Condemnatory actions taken against Mohammad Hanif’s satirical account of Zia-ul-Haq’s military rule is the latest restriction against the freedom of expression in Pakistan
Pakistan's consistent claims that it respects its literati and holds its journalists and academics in high esteem exploded like ' A case of exploding mangoes', authored by Mohammad Hanif, the British Pakistani scribe and writer. His 2008 magnum opus, by the same name, dominated the literary scene, carrying a poignant satirical account of President Zia ul Haq and his regime with a thrust on his death in an air crash suspected to have been caused by a mango crate's midair explosion.
Very recently, Hanif got the Urdu translation(Phattay Amon ka case) of the book and the Urdu publishing house, Maktaba Daniyal, in Karachi. The author blames the ISI for organising the raid in confiscating hundreds of copies of the book without assigning any plausible or convincing reason for their seizures. On its part, ISI has flatly denied any complicity in raiding and confiscating the Urdu books and instead blamed the author for going for cheap publicity for the sale of his works. Meanwhile, Eizaz-ul-Haq, the son of military dictator Zia is believed to have filed a lawsuit of defamation to tune of a billion Pakistani rupees against Mohammad Hanif for maligning Zia through the hard-hitting satire.
Whatever reasons are in public domain, it's evidently clear that the present Pakistani establishment does not want Urdu copies of ' Exploding mangoes' to hit the stands as it strikingly exposes the military under General Zia and the working of the ISI under his rule. Though fiction, the book very subtly and intelligently exposes the functioning of the army set up during Zia's eleven-year-old spell, pushing the country to religious fundamentalism of extreme proportions including Islamising the powerful army by injecting hard religious practices as seen never before. The book also carries good humour in its tenor while attacking the army.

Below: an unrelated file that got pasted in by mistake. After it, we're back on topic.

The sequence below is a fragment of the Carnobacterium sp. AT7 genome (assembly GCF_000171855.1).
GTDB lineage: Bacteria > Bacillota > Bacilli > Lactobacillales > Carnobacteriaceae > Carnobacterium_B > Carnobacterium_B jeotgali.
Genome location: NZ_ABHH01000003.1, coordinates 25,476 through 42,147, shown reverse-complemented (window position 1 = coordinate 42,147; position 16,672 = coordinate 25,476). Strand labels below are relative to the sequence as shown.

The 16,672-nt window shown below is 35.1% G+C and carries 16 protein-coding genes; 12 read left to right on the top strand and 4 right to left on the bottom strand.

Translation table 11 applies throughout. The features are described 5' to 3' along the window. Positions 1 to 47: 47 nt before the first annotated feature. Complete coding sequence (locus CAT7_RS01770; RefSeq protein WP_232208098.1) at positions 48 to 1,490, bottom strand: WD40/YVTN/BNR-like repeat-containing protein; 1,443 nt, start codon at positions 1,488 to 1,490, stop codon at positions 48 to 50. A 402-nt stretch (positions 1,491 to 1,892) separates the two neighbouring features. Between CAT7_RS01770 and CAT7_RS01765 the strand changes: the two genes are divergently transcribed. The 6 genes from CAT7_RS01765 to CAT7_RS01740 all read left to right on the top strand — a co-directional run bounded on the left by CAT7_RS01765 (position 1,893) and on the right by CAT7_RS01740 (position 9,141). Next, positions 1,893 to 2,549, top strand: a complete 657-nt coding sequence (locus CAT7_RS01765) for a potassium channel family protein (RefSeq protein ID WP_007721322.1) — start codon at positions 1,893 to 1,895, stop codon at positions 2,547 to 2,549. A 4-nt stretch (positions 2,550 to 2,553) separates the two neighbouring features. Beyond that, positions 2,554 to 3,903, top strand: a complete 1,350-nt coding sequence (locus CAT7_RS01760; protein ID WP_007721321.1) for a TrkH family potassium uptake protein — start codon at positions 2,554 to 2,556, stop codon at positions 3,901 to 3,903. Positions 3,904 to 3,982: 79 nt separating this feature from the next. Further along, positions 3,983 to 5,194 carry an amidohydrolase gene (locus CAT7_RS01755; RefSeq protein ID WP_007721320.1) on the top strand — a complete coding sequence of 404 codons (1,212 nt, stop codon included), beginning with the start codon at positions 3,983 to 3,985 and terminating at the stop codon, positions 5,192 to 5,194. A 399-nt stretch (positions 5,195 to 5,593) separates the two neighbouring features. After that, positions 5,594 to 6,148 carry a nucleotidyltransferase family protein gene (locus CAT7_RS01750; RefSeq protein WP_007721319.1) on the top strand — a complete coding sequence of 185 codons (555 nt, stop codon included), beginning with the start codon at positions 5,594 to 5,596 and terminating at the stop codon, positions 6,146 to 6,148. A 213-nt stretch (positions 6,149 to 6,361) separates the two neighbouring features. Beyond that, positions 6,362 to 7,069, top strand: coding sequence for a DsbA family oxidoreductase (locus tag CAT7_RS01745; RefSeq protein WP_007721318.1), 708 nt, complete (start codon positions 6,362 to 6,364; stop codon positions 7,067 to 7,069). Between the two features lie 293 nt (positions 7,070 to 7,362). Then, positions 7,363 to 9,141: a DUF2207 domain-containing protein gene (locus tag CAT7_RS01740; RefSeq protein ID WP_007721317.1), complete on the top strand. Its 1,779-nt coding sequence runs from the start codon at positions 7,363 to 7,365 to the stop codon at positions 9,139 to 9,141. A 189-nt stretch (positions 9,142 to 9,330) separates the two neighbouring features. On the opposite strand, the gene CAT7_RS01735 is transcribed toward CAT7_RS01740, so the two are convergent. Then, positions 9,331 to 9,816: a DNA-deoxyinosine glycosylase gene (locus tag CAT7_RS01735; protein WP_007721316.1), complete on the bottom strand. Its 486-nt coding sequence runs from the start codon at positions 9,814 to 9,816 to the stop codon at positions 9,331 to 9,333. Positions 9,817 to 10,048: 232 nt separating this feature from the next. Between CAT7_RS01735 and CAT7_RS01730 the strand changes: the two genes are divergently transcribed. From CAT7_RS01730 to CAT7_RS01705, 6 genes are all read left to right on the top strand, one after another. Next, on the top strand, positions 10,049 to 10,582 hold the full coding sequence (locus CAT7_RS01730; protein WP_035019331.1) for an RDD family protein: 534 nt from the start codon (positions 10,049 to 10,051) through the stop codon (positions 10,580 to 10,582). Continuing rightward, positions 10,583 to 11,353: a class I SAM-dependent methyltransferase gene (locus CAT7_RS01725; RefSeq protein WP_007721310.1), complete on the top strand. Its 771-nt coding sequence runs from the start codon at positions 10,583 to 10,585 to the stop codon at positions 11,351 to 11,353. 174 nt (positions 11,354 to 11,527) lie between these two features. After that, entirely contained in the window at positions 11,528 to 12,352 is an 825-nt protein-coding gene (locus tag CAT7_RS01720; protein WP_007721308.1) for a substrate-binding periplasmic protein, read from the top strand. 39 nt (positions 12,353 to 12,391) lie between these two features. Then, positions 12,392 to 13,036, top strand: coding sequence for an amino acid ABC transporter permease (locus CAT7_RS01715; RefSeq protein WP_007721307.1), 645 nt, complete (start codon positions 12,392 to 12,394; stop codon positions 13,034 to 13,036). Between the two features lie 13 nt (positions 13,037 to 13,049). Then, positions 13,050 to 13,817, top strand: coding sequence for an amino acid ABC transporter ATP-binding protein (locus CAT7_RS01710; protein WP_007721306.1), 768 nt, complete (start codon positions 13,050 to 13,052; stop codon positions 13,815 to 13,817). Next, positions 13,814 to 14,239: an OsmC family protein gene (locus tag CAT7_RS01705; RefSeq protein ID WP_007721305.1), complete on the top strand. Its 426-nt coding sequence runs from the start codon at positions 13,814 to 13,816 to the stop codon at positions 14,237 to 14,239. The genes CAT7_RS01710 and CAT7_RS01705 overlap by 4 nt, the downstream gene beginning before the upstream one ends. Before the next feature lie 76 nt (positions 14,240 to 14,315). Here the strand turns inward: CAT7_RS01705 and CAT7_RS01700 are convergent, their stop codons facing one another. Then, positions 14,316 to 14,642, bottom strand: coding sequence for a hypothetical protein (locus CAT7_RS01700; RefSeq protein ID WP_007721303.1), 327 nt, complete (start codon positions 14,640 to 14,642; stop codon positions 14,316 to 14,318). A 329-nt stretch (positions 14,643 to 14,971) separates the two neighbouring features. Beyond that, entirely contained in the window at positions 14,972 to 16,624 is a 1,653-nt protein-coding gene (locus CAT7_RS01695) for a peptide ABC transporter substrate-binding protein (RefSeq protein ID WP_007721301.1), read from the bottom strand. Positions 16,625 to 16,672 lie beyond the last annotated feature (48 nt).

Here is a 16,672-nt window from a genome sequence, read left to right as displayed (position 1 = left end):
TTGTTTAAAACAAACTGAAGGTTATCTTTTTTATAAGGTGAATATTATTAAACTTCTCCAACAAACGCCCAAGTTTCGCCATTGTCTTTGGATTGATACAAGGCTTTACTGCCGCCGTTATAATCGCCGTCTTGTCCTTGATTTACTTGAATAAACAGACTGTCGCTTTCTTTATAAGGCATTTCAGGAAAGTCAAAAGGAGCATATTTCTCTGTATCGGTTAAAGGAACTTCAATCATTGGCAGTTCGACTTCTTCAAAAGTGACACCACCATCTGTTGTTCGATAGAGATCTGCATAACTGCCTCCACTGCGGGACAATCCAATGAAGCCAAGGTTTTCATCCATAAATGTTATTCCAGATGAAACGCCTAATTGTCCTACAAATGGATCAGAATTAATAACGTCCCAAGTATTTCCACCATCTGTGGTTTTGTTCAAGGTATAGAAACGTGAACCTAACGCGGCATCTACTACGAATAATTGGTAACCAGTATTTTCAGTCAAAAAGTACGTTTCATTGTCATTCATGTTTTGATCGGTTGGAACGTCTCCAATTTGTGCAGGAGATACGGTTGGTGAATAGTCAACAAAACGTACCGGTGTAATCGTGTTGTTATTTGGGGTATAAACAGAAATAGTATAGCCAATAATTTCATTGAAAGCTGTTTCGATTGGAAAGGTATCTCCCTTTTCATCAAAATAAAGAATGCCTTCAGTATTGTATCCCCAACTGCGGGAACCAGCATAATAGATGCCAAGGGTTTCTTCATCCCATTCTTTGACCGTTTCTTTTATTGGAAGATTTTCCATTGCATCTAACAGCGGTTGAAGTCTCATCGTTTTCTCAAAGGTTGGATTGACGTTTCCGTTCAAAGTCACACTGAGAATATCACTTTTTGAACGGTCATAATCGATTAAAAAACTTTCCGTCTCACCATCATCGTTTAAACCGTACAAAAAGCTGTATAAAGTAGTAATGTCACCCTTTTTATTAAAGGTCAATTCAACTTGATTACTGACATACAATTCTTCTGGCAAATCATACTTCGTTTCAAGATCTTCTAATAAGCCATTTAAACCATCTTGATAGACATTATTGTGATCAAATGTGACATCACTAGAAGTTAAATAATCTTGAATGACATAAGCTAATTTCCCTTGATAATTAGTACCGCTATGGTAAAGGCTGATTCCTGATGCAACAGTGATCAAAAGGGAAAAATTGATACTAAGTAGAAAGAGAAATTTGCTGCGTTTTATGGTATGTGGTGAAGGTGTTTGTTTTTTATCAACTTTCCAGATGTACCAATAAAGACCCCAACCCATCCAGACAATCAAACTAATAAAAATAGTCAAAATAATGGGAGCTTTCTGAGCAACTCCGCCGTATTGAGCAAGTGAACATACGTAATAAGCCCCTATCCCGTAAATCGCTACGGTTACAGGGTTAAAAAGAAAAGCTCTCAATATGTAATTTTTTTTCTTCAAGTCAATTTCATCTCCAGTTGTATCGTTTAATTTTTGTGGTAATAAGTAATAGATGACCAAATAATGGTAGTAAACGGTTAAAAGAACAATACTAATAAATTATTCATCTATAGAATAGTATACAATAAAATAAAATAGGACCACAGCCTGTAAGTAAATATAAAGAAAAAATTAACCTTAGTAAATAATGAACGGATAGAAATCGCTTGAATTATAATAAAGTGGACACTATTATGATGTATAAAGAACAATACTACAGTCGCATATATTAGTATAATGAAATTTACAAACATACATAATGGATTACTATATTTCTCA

It, therefore, becomes very interesting to know why this particular time is chosen by the intelligence and security agencies in Pakistan to confiscate these books which remain untouched for the last eleven years. What could be the possible provocation? The Imran Khan-led government, which has completed more than one and a half years in office and vociferously claims to be tolerant and allowing a free press to function under 'Naya Pakistan' should have no reasons to order a crackdown on the publication. Its sense of insecurity is baffling or it is possible that Gen. Zia-ul-Haq's legacy still lives on in the cantonments with a fixed mindset of religious bigotry which may further get radicalised if the Urdu versions of the book were allowed to reach a wide spectrum of military personnel. That's probably why the ISI had stepped in to initiate seizures early this month.
As it is, Pakistan is loaded with countless problems. On the political front, the opposition continues to be critical of the government's policies, the judiciary awarded death sentence to Pervez Musharraf, cracked the judicial whip on Gen. Bajwa's extension and the general political instability caused by Nawaz Sharif's 'refuge' in the UK. Other causes for contention were- the FATF oversights over Pakistani links with terror groups, fledgeling economy and the constant pressure of Saudi Arabia on Pakistan to maintain distance from Malaysia (recent KL Islamic summit with no participation by Pakistan) and a host of other complex issues.